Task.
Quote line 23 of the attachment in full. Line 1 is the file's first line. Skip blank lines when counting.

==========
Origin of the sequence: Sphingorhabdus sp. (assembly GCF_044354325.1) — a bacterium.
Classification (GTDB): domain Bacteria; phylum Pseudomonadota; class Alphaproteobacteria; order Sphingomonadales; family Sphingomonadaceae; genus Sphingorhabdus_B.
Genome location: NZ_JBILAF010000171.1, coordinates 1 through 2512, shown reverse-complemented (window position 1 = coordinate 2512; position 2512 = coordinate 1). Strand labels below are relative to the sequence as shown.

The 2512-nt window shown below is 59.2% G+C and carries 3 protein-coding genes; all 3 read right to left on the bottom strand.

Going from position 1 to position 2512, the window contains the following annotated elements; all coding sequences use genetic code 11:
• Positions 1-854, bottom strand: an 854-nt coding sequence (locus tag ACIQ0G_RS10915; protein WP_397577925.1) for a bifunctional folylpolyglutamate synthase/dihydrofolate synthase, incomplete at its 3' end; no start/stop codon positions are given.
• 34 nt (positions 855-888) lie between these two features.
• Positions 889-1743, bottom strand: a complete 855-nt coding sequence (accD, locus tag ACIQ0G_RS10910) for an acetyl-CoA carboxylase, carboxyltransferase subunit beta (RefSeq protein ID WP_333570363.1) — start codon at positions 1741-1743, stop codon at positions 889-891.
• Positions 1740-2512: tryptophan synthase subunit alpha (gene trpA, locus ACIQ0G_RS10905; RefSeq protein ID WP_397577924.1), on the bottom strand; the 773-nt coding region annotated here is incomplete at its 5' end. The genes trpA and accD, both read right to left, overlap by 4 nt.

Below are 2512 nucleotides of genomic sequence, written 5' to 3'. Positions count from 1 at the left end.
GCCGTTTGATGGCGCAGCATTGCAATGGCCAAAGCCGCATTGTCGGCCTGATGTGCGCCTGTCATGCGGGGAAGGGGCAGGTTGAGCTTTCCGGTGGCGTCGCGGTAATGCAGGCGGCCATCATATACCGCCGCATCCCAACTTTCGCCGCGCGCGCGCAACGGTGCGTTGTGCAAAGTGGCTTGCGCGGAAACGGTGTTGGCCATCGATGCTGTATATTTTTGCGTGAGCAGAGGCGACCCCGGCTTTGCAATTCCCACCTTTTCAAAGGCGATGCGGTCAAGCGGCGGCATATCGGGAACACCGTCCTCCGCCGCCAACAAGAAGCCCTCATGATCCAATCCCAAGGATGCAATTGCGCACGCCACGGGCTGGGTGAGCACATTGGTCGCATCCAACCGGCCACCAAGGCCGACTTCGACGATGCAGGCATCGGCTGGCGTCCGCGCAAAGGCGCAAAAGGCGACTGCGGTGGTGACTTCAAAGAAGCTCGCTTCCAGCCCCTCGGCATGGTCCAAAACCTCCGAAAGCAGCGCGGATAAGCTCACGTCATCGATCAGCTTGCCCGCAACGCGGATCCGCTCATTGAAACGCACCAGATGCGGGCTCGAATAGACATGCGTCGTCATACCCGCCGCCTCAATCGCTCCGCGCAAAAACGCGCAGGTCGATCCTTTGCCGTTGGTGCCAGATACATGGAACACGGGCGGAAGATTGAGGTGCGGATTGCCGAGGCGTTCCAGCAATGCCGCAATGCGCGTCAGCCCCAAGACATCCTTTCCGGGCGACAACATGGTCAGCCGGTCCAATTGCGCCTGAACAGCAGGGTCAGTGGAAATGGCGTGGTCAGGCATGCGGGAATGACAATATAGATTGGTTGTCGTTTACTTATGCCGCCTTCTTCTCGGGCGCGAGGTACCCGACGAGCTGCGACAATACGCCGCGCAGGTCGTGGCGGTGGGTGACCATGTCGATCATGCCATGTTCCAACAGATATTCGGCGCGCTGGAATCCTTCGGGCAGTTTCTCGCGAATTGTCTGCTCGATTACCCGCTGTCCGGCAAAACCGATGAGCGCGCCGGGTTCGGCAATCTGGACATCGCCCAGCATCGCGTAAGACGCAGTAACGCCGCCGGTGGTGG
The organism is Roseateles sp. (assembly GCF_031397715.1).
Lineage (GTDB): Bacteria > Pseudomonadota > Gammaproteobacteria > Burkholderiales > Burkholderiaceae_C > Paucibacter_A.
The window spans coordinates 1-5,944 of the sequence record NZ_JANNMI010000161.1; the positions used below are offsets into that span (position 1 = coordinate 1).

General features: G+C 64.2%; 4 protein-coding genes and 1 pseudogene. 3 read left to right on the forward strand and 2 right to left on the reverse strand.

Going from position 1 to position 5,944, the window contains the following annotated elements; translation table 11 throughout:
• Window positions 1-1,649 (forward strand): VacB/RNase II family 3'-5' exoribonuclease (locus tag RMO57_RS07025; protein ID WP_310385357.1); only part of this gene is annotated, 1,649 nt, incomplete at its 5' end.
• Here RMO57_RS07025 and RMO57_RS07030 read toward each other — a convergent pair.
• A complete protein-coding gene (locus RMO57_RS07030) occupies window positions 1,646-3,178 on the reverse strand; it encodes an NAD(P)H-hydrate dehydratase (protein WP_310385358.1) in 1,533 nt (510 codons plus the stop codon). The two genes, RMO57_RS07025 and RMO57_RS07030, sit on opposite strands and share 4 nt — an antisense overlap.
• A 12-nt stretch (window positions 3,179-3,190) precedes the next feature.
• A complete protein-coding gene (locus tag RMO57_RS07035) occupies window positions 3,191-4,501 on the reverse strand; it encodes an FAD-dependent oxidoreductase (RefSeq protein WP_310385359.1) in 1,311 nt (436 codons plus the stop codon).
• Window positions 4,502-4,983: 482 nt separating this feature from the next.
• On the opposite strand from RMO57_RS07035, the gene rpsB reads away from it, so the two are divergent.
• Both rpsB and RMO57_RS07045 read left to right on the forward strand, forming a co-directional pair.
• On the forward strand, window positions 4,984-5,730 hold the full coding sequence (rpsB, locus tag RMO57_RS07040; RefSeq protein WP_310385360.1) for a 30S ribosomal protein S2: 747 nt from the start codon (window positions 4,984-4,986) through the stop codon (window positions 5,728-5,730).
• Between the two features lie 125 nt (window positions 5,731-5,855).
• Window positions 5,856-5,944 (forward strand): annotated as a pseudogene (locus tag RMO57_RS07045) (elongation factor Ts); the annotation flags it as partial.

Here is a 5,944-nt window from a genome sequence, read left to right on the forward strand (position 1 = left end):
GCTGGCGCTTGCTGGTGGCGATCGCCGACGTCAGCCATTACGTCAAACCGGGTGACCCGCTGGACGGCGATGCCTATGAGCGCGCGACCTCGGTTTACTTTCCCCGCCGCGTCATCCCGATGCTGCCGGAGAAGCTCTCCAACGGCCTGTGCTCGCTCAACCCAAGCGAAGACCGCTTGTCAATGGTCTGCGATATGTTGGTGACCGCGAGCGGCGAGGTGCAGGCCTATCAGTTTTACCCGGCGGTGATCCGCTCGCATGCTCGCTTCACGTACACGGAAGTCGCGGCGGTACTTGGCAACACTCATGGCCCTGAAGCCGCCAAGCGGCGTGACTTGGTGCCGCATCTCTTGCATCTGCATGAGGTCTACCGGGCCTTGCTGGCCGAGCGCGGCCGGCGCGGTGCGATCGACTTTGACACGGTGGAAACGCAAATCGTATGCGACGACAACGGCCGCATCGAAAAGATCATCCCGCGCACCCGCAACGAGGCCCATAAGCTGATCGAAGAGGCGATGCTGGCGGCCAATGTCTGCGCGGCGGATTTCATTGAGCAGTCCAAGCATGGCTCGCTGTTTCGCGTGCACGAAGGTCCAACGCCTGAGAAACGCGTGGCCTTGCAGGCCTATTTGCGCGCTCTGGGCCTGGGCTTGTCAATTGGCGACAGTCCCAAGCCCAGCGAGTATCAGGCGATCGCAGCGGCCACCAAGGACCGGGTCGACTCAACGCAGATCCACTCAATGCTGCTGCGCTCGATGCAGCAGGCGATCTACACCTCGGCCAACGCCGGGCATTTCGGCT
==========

• On the opposite strand from RMO57_RS07035, the gene rpsB reads away from it, so the two are divergent.